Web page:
Leptin Accelerates Autoimmune Diabetes in Female NOD Mice

Giuseppe Matarese, Veronica Sanna, Robert I. Lechler, Nora Sarvetnick, Silvia Fontana, Serafino Zappacosta, Antonio La Cava


Diabetes. 2002;51(5) 

In This Article

Abstract and Introduction

We have recently shown that leptin, the product of the obese gene, can directly influence T-cell function. In the work presented here, we explored the role of leptin in the development of spontaneous autoimmunity in the nonobese diabetic (NOD) mouse, an animal model for the study of human insulin-dependent diabetes mellitus (type 1 diabetes). We found that expression of serum leptin increased soon before the onset of hyperglycemia and diabetes in susceptible females. A pathogenetic role of leptin was assessed by administering recombinant leptin to young female and male NOD mice. Intraperitoneal injections of leptin accelerated autoimmune destruction of insulin-producing beta-cells and significantly increased interferon-gamma production in peripheral T-cells. These findings indicate that leptin can favor proinflammatory cell responses and directly influence development of autoimmune disease mediated by Th1 responses.

Type 1 diabetes is an organ-specific autoimmune disease that results from inflammatory destruction of insulin-producing pancreatic beta-cells. The pathways and the molecules involved in the initiation and amplification of the autoimmune injury to beta-cells remain largely unknown [1,2].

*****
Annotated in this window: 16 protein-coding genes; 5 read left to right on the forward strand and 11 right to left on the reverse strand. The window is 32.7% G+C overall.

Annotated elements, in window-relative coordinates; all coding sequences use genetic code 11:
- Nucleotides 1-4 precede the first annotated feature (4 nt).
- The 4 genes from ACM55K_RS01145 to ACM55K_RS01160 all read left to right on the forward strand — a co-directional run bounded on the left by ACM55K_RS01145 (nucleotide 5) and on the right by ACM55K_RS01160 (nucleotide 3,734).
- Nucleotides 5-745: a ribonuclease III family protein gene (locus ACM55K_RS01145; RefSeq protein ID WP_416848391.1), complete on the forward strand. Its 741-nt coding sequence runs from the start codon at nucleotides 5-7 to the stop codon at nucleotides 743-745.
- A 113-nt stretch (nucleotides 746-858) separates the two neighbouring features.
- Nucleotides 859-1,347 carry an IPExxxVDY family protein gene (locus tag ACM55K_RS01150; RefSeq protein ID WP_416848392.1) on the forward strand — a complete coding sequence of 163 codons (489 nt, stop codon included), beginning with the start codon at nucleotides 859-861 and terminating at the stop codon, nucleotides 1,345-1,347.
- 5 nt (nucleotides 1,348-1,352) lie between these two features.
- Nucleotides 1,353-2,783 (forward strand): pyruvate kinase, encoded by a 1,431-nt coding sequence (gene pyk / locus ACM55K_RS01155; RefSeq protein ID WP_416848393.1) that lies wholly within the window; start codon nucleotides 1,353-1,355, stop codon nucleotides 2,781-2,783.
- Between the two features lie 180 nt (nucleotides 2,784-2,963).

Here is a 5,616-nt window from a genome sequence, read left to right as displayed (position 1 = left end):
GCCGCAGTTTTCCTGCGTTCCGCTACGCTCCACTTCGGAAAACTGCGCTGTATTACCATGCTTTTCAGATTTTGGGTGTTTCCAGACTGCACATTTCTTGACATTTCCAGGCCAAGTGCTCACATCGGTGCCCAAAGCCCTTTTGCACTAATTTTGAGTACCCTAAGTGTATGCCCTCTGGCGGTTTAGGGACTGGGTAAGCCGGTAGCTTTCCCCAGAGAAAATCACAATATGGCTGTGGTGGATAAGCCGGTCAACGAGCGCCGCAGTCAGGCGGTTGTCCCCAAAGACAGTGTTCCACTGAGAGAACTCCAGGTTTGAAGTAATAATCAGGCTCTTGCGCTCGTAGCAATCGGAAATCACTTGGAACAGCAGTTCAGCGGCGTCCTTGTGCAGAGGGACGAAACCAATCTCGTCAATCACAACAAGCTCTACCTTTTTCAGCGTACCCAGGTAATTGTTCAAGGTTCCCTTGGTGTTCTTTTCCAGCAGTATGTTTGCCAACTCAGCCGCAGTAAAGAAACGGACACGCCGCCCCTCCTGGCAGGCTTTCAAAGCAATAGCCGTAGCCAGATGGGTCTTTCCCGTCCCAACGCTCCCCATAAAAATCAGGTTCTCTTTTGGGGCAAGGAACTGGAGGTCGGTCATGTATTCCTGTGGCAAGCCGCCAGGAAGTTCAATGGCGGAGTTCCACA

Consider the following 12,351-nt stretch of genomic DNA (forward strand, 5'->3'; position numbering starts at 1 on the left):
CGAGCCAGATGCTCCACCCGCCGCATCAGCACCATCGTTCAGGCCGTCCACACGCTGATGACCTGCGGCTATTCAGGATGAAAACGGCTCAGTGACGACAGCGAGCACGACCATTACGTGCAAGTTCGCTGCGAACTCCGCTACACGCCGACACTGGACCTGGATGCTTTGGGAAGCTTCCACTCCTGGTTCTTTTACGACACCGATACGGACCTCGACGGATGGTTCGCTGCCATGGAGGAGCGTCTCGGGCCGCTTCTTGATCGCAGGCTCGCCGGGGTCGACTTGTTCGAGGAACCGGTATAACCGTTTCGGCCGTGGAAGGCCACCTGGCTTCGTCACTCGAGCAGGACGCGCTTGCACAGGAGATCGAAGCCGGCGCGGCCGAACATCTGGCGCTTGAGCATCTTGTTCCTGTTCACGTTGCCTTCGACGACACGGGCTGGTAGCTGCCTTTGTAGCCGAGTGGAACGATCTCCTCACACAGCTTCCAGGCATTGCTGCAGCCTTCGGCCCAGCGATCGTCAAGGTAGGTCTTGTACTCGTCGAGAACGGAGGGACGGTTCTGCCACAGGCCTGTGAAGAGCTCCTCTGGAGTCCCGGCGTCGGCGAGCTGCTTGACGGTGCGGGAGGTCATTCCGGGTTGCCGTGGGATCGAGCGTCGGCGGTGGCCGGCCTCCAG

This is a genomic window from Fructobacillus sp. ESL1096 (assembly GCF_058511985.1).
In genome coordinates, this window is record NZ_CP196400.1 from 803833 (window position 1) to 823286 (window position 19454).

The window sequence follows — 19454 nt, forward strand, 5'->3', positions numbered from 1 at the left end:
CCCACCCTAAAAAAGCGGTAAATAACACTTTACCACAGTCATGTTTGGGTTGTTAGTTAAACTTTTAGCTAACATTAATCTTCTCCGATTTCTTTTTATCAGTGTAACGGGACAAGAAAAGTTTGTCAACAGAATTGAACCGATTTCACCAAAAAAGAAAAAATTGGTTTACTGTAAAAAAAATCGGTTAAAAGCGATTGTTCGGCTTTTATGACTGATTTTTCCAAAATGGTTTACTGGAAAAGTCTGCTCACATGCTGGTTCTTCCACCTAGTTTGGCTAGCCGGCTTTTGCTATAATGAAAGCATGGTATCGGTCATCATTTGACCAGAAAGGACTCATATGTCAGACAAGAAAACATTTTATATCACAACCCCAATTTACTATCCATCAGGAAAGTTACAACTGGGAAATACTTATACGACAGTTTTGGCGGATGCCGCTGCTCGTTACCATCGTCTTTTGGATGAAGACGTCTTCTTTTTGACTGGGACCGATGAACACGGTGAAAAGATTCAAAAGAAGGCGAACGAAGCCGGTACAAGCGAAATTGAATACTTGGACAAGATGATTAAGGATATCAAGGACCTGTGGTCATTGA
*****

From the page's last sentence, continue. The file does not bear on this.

The nonobese diabetic (NOD) mouse is a well-characterized animal model for the study of the immunopathogenetic events that lead to type 1 diabetes [3]. In the NOD mouse, spontaneous development of autoimmune diabetes is associated with lymphomonocytic infiltration of pancreatic islets and local release of proinflammatory cytokines such as tumor necrosis factor-alpha (TNF-alpha), interferon-gamma (IFN-gamma), and interleukin (IL)-1beta[4]. These cytokines, secreted by antigen (Ag)-presenting cells and T-cells, can favor initiation and progression of autoimmune responses by influencing Ag processing and presentation [5], by modulating adhesion molecule expression on Ag-presenting cells [6], and by inducing proliferation and differentiation of autoreactive T-cells [7]. Furthermore, these cytokines can be finely regulated by other cytokines and chemokines in a complex network of reciprocal interactions [8].

Leptin, the product of the obese gene, is a 16-kDa protein that structurally belongs to the family of the long-chain helical cytokines (that also includes IL-2, IL-15, and IL-12) [9]. Initial evidence suggested that the main function of leptin was to regulate body weight, energy balance, and endocrine functions [9,10]. However, it was shown recently that leptin can also influence immune responses [11,12]. In particular, leptin can enhance delayed-type hypersensitivity, modulate cognate T-cell interactions, favor proliferation of naïve T-cells and IL-2 secretion, and sustain proinflammatory responses [11,12]. The proinflammatory properties of leptin prompted us to ask whether this cytokine could influence organ-specific autoimmune diseases associated with strong Th1 responses, such as type 1 diabetes. In particular, we examined the role of leptin during the development of spontaneous type 1 diabetes in the NOD mouse model.